People Still Use Dial-Up Internet!

People Still Use Dial-Up Internet!
4 min read
16 May 2022

Many of us were familiar with this sound back in the era of dial-up, but in this age of gigabit fiber connections, streaming 4k video, and cars that connect to the cloud AI in real time, seems like dial-up should be a distant memory. But did you know that people still use old school dial-up as their main home internet connection?

As of 2021, well over a quarter million homes in the United States relied on dial-up. And in 2020, it was estimated that around 1% of Canadians or around 38,000 people also dialed into Connect. But hold the phone, how is this possible?

Well, it turns out that quite a few folks in rural areas don't have many other options. The main alternative to dial-up in many of these places is satellite internet, which is much faster than dial-up. All you need is a clear view of the sky to get a broadband signal, so it's available from at least one provider in most remote locals, but that's about where the advantages end.

Although satellite internet is high speed in the sense that it isn't dial-up, it's still much slower per dollar than the average fixed connection, like, cable or fiber. Basic plans tend to start at around 65 bucks a month just for 10 to 25 megabytes per second. Plus, you often have to pay initial and/or monthly costs for the equipment.

SpaceX's Starlink promises faster speeds, but at even higher rates and an initial $600 fee for hardware. Guess Elon has to come up with that Twitter money from somewhere.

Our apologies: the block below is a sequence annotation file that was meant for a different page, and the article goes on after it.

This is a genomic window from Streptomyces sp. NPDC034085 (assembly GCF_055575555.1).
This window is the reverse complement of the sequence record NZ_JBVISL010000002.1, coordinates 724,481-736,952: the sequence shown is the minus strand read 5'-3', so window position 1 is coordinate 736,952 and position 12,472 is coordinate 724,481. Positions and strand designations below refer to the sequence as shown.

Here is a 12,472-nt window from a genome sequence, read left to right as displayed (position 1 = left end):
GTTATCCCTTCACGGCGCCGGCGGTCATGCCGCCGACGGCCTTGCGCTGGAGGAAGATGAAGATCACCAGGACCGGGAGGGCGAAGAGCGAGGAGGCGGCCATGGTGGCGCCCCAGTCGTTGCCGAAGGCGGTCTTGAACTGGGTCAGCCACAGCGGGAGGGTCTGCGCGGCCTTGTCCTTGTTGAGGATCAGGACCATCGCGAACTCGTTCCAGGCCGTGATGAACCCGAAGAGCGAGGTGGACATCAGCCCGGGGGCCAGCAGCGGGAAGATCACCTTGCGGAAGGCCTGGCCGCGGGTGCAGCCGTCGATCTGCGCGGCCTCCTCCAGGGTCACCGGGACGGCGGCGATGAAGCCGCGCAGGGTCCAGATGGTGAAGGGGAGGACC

Satellite internet is also notoriously sensitive to the weather much like satellite TV and usually has high latency, making activities like online gaming a real chore. But even if you can put up with that, it's simply cost prohibitive for some folks in underserved areas, especially considering some dial-up providers now even provide a fixed number of hours of internet access for free each month.

The low cost of dial-up also means that devices like ATMs and card readers, which don't need much bandwidth to begin with, still often have a dial-up connection at least as a backup.

But hopeless, what about DSL? It runs over plain old phone lines and is much faster than dial-up, so why don't people in remote areas just use that?

Although higher speed DSL can run over phone wires, it requires specialized, expensive equipment at each end compared to traditional dial-up. Because it's slower than cable or fiber, many ISPs are killing off DSL because they don't want to deal with the upkeep costs, which has caused some controversy since there are people in outlawing areas that rely on it to connect to the internet at respectable speeds. Not to mention, fiber deployments tend to reach wealthier areas first.

Cost is also the reason rural areas tend to be underserved in the first place. The low population density and vast tracts of land mean that cable companies have hangups about building expensive infrastructure to every home. It's the same reason, many of these same houses can't even get cable TV. As if they'd want to these days.

And of course this isn't the late 90s where the internet was a mere novelty or luxury, it's a practical necessity to participate in modern society. So, many areas with limited options for internet access are losing population. Given the ISPs, even less of a reason to serve the folks who stay behind. But the hope is, fixed wireless technologies where an internet signal is delivered to a home via a cell network could help bridge this digital divide in the years to come, as large mobile carriers continue to build out more towers. It'll take time and money, but it could end up being more cost-effective than laying cables everywhere. And a lot quieter than listening to Google dig up your backyard.

Den W. 3243
I'm a passionate tech enthusiast who loves diving into the world of software, programming, and tech reviews.
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